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Create a web based mechanism to discuss if we are asking the right questions about certain subjects. "ARE WE ASKING THE RIGHT QUESTIONS?"

There are many subjects where discussions get sidetracked and useful resolutions don't get discussed and implemented because the wrong questions are asked.

I would love to see some sort of web based mechanism created and used where people could raise a red flag when they saw subjects debated where the discussion had been diverted and the important facets of the subject were being ignored or missed.

A way to raise these red flags so they can serve as effective warnings that will be heeded by the press and humanity alike would help serve mankind.

For example, in electing candidates, how much time is wasted talking about things that have virtually nothing to do with the abilities of candidates to successfully carry out the duties of their offices? Instead of asking about and discussing things that are irrelevant, we would be better served by defining those skills that are important for a successful office holder to have. The press is particularly guilty of not asking the right questions but rather of wallowing in sensationalism and endless poll results reporting. "ARE WE ASKING THE RIGHT QUESTIONS?"

Another related misdirected type question could be do we mistake desiring to get the MOST people to vote in an election with trying to get the people who are BEST QUALIFIED to vote in an election. We often mistake quantity for quality. "ARE WE ASKING THE RIGHT QUESTIONS?"

I believe there are many subjects that are discussed in public and by the press that are not properly debated because people tend to follow the initial line of discussion and often don't look at issues with a fresh eye to make sure the right questions are asked.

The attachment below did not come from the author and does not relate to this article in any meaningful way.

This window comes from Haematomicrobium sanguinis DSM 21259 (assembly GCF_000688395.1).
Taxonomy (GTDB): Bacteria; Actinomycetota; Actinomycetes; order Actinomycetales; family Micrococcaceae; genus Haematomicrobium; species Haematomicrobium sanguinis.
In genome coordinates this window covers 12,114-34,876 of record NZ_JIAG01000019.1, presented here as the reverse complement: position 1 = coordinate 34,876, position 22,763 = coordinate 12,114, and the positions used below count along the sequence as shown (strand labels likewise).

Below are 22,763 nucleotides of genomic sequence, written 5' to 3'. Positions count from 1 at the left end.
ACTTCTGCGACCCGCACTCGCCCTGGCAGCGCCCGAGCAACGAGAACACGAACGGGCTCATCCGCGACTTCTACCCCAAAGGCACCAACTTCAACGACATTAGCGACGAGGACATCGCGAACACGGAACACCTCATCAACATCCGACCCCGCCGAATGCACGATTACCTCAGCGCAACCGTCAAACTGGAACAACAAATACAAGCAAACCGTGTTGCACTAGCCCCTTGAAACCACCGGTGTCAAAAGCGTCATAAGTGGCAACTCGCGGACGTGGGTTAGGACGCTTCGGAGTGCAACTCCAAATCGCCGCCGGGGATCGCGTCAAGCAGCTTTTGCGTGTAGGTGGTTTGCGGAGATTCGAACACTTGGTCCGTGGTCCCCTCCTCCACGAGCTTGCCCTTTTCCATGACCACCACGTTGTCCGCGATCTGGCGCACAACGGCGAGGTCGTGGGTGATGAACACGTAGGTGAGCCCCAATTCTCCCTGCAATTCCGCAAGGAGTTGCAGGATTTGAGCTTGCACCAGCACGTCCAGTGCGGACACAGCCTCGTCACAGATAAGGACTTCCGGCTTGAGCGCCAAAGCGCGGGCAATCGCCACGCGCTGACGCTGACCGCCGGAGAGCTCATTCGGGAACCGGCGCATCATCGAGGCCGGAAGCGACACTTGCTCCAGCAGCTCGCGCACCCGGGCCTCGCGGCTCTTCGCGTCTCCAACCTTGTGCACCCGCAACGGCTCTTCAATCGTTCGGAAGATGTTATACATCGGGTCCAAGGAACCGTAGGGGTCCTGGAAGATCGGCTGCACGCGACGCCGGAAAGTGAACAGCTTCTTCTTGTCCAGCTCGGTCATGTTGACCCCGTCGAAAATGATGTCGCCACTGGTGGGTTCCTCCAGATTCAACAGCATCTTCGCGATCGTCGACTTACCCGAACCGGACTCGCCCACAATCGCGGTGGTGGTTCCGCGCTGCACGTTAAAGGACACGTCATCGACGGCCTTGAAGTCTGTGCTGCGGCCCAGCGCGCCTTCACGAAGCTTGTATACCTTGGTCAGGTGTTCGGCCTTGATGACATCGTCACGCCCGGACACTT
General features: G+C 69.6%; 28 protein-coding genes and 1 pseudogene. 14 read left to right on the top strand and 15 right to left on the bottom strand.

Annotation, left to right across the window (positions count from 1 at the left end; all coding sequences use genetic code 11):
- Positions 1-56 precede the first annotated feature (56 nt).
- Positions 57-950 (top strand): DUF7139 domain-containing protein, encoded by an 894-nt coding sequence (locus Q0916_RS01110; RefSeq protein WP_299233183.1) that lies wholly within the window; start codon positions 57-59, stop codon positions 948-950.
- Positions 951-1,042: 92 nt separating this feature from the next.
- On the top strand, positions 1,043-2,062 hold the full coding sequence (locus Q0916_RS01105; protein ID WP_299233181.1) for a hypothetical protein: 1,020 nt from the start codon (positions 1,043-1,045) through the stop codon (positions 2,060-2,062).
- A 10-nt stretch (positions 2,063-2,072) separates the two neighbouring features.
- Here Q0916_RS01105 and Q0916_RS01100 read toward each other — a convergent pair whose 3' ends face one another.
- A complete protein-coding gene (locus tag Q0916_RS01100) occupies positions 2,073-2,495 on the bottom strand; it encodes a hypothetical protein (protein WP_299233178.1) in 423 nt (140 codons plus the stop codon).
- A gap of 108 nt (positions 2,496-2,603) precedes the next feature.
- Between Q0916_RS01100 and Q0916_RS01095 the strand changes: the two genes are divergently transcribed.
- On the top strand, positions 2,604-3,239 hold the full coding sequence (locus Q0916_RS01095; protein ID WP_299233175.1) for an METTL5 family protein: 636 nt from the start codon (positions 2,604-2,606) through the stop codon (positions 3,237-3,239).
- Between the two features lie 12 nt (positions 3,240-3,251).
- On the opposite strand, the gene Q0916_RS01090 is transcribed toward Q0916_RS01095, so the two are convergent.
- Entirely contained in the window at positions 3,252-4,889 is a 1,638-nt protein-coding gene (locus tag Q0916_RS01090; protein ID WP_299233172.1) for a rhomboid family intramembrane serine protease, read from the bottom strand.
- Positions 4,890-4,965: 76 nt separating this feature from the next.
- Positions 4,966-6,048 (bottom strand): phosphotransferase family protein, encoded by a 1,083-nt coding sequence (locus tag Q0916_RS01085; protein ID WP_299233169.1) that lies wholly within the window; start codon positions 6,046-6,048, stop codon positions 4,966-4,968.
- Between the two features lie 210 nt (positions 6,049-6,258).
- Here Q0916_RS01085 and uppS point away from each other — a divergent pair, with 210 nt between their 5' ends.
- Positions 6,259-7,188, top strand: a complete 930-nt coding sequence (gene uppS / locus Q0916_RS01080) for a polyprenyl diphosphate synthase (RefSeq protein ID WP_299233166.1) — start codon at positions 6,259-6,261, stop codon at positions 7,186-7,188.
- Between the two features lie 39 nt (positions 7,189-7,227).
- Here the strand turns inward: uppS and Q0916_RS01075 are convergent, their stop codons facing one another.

How can you suggest such a mechanism could be created?

Perhaps a website called: "ARE WE ASKING THE RIGHT QUESTIONS?"


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    Aug 2 2012: So, Mr. Gump, do I understand your question correctly? You are asking if we are asking the right question? Based on your abstract I think you have asked the wrong question. You should have asked: "Are we ANSWERING the right question?" Thank you!
    • Aug 2 2012: Mr. Long, I suppose my question could be framed as ANSWERING the right question just as much as it could be ASKING the right question. I guess you have to ask the right questions before you can expect to get the right answers. What I am proposing is to find ways of helping to ensure people don't get stuck and become satisfied that ALL the pertinent questions or viewpoints have been explored before they actually have been.

      I think it is important to note I originally stated I thought it was important to ask the right questions (note the plural) not the right question (note the singular). I'll admit I did pose that statement both ways but, to clarify, I am really saying how can we help to ensure the right questionS are asked so we get the best chance of getting the best and most useful answerS. (I edited my original post to make all occurrences of my statement plural. :) )

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